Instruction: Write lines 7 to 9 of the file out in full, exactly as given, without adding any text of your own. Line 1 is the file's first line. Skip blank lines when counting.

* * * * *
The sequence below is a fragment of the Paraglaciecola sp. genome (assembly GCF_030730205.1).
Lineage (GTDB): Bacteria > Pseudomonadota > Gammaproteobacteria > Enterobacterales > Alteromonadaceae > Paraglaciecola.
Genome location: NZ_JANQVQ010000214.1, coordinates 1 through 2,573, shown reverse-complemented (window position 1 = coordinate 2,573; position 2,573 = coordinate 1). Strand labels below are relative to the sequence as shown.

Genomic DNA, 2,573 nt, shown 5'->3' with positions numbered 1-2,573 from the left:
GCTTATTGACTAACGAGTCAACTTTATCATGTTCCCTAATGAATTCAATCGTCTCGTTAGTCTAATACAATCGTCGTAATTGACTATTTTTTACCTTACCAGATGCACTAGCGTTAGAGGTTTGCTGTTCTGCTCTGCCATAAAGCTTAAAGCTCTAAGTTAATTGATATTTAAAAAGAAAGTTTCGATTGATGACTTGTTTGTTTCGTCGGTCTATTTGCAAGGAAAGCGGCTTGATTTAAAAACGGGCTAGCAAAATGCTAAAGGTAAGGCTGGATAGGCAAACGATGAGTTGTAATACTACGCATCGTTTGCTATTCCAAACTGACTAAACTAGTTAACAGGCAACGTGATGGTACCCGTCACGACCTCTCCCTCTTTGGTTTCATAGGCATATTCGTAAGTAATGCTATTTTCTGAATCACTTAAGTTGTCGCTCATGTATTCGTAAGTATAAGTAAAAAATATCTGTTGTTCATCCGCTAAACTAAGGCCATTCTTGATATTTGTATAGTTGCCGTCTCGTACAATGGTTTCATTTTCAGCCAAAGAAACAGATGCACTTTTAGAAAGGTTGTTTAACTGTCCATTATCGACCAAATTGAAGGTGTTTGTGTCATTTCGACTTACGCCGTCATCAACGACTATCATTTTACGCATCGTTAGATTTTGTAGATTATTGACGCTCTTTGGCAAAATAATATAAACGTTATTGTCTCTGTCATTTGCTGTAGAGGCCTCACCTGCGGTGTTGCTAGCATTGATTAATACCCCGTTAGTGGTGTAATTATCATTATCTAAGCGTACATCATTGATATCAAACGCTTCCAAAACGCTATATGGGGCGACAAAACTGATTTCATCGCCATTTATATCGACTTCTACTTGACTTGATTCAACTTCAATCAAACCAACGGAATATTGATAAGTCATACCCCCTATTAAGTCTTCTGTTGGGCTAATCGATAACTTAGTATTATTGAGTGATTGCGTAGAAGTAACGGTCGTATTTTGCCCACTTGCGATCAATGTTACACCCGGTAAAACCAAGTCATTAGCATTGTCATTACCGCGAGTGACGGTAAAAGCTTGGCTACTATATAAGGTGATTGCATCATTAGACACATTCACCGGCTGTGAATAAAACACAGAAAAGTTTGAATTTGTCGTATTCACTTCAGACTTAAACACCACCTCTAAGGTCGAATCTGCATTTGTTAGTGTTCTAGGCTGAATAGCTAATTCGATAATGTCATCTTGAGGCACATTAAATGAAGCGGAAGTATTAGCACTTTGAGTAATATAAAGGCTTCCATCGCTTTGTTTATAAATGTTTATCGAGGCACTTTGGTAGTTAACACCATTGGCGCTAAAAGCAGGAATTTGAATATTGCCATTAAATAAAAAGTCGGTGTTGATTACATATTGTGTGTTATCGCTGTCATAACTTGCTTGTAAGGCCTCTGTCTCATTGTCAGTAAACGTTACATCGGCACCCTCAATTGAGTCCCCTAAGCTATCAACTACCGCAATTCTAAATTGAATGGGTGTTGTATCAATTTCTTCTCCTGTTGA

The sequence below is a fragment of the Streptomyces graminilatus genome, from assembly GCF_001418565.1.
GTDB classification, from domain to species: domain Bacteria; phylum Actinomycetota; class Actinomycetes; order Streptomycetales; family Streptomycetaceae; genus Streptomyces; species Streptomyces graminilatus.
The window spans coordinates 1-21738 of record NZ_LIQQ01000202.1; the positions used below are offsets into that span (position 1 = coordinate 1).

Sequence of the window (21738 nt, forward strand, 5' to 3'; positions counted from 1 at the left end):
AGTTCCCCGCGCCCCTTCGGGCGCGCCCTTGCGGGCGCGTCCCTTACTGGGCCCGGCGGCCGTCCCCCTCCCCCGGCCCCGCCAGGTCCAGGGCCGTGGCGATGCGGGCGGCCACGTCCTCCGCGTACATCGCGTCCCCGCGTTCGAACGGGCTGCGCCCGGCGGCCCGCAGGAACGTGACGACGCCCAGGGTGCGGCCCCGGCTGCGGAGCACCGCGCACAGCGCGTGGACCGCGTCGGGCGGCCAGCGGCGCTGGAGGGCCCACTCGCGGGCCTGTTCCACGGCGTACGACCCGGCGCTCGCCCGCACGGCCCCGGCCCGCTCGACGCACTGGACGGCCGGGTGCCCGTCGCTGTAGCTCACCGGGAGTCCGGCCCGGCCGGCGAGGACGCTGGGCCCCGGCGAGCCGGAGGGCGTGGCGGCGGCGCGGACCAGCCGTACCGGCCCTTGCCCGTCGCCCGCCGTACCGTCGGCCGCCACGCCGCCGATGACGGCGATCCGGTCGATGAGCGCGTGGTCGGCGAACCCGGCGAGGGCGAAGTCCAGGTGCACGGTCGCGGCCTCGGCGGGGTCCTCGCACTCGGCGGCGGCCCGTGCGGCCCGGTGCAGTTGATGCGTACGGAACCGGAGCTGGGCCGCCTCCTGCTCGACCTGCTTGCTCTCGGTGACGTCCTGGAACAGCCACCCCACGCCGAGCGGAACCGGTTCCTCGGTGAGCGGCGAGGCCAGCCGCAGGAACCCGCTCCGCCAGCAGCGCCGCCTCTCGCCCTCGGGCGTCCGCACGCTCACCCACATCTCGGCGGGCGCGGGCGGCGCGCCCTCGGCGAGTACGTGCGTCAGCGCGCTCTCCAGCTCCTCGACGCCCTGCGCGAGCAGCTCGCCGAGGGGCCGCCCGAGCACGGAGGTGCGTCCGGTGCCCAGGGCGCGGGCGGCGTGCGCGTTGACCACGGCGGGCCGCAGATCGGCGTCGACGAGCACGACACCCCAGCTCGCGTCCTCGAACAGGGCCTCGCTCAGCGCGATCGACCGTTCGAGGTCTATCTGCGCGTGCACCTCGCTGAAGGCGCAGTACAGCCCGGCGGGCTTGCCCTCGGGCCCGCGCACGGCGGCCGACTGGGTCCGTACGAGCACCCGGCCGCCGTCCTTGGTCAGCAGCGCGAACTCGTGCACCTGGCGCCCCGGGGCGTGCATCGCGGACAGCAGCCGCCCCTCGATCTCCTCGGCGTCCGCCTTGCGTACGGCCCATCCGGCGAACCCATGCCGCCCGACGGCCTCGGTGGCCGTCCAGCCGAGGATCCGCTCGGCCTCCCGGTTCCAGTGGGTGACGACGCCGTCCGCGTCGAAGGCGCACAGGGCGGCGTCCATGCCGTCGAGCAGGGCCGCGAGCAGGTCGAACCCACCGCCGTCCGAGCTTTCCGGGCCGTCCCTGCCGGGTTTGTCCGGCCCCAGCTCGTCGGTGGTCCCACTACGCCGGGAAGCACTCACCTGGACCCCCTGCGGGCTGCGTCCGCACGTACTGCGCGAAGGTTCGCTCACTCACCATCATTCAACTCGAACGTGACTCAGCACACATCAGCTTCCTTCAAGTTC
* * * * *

GTDB classification, from domain to species: domain Bacteria; phylum Actinomycetota; class Actinomycetes; order Streptomycetales; family Streptomycetaceae; genus Streptomyces; species Streptomyces graminilatus.
The window spans coordinates 1-21738 of record NZ_LIQQ01000202.1; the positions used below are offsets into that span (position 1 = coordinate 1).

Sequence of the window (21738 nt, forward strand, 5' to 3'; positions counted from 1 at the left end):